These are what we call the 'YMMV items.' Things that some people find in this work. We call them 'your mileage might vary' because not everyone sees these things in the same way. This starts discussions in the trope lists, a thing we don't want. Please use the discussion page if you'd like to discuss any of these items.
YMMV: Arrested Development
Audience-Alienating Premise: The show actually got a decent amount of support from the network, considering it lasted 3 years despite being rather expensive to produce. Some have theorized that FOX simply did not know how to effectively advertise the show, Emmy winning or not. It is basically about a family of egotistical yuppies where only one man and his son are sympathetic, and the rest are not. Also, Incest Subtext out the wazoo. This was pointed out in the third season by Michael "Maybe we aren't as likeable as we think we are."
There's also the business subplots. Not everybody knows how the stock market works.
Better on DVD: or on Hulu, as it were. (And remember to pause whenever a newspaper or other text piece appears on screen — there are always a couple of extra jokes thrown in).
Watching the episodes in quick succession instead of an episode per week makes the countless running gags and brick jokes funnier because the set-ups are fresh in the viewer's mind. The show is also made even more hilarious when you watch the first season and catch all the Foreshadowing of things you now know are to come.
Season 4 is fully aware of this, and features several Netflix-related gags.
Crowning Music of Awesome: David Schwartz's score for the show is almost as riddled with running jokes and clever allusions as the show itself.
His daughter Lucy Schwartz's song "Boomerang" was great enough (and catchy enough) that after hearing it, Mitch Hurwitz actually re-edited the final minutes of the season 4 finale (even bumping The Tag to after the credits) just to include it in the show.
Discredited Meme: The series' running gags get zigged-zagged all over the place in Season 4.
We wave goodbye to the staircar in episode 1, only to have it come back for one last hurrah in the last episode. Meanwhile, Michael is driving a Google camera car, which is just as ridiculous.
Sudden Valley is finally completed, so it's not just a model home on a barren hill. However, it's an unlivable, inaccessible ghost town.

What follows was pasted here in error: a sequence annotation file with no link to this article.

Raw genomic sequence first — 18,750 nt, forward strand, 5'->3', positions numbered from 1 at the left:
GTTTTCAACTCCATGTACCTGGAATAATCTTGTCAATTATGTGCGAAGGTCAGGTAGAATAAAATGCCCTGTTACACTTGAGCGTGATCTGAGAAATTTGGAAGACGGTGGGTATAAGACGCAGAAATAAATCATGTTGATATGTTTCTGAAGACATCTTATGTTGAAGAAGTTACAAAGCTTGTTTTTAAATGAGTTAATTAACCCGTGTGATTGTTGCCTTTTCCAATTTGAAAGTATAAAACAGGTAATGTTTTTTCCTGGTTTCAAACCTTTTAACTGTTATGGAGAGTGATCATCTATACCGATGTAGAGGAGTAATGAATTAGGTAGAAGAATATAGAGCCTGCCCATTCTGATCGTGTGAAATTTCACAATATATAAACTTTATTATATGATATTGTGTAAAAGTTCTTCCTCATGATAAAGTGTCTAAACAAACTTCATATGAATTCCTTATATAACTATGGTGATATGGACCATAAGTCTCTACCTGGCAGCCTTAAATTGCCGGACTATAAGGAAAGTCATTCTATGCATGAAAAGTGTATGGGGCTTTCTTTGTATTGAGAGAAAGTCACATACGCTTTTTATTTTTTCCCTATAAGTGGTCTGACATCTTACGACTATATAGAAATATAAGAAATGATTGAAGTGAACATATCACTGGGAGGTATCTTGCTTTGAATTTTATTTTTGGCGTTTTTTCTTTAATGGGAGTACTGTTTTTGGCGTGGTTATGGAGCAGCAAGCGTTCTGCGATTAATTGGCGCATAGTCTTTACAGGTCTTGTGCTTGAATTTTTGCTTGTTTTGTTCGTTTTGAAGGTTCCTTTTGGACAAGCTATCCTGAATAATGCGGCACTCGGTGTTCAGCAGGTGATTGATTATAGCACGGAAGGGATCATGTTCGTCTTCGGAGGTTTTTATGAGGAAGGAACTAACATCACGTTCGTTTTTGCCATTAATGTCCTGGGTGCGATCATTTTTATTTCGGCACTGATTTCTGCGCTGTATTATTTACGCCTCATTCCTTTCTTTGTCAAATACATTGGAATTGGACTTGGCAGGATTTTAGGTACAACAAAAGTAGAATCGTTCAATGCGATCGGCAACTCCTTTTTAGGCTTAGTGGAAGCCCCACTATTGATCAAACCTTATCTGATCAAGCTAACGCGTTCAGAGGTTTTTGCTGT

Tobias is told early on that the way he talks makes everyone think he's gay, and he vows to do something about it. He doesn't, and his Innocent Innuendo lands him on the sex offender registry. He finally learns not to call himself an "analrapist", but "anustart" takes its place.
It looks like George Michael had finally gotten over his crush on Maeby, but he brings her back into his life to try again.
Buster gets a bionic replacement for his hook, but it's even more dangerous.
Ultimately, this is a series about people who don't grow or change.
Dude, Not Funny!: In-universe example. "And secondofly, I know you're the big marriage expert around here. Oh wait, I forgot your wife is dead."
Earworm: The "Mock Trial with J. Reinhold" theme song, as sung by William Hungnote infamous for being one of the worst American Idol contestants ever at the time.
Big Yellow Joint
The opening theme.
"You're a crook/Captain Hook/Judge, won't you throw the book..."
There's quite a bit of complaining that the latest season has not been uploaded on torrents yet, only one day after the episodes have been released on Netflix. Repeat, people are complaining that they can't steal a show that would only cost a few bucks to watch.
Netflix was also offering a free 30 day trial, so for people who just didn't want to pay for Netflix they could have just done the trial and canceled it when they were done too.
Poor Portia de Rossi was the victim of very nasty attacks on her appearance in season 4, thanks to her daring to look older after seven years. Which actually makes sense since Lindsay was revealed to be older than Michael.